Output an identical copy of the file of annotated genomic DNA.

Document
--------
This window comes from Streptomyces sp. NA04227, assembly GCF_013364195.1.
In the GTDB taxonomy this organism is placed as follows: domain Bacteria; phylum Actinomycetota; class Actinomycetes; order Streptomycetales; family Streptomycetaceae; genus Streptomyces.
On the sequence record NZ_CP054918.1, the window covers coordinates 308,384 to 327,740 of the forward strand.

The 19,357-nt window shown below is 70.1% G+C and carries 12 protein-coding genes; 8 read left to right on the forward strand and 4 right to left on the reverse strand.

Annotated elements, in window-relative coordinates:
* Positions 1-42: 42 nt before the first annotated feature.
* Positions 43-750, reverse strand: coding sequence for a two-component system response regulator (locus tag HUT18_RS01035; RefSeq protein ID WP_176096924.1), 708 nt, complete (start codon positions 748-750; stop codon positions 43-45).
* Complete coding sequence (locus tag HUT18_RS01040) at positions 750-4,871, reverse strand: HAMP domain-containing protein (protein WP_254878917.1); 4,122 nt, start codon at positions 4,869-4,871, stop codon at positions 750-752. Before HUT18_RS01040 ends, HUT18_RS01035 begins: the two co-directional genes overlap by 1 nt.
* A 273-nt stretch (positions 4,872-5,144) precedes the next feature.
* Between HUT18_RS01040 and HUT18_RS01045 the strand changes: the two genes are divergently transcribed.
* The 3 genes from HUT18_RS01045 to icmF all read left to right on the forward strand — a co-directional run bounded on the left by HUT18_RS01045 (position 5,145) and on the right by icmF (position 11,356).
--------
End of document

This window comes from Streptomyces sp. NA04227, assembly GCF_013364195.1.
In the GTDB taxonomy this organism is placed as follows: domain Bacteria; phylum Actinomycetota; class Actinomycetes; order Streptomycetales; family Streptomycetaceae; genus Streptomyces.
On the sequence record NZ_CP054918.1, the window covers coordinates 308,384 to 327,740 of the forward strand.

The 19,357-nt window shown below is 70.1% G+C and carries 12 protein-coding genes; 8 read left to right on the forward strand and 4 right to left on the reverse strand.

Annotated elements, in window-relative coordinates:
* Positions 1-42: 42 nt before the first annotated feature.
* Positions 43-750, reverse strand: coding sequence for a two-component system response regulator (locus tag HUT18_RS01035; RefSeq protein ID WP_176096924.1), 708 nt, complete (start codon positions 748-750; stop codon positions 43-45).
* Complete coding sequence (locus tag HUT18_RS01040) at positions 750-4,871, reverse strand: HAMP domain-containing protein (protein WP_254878917.1); 4,122 nt, start codon at positions 4,869-4,871, stop codon at positions 750-752. Before HUT18_RS01040 ends, HUT18_RS01035 begins: the two co-directional genes overlap by 1 nt.
* A 273-nt stretch (positions 4,872-5,144) precedes the next feature.
* Between HUT18_RS01040 and HUT18_RS01045 the strand changes: the two genes are divergently transcribed.
* The 3 genes from HUT18_RS01045 to icmF all read left to right on the forward strand — a co-directional run bounded on the left by HUT18_RS01045 (position 5,145) and on the right by icmF (position 11,356).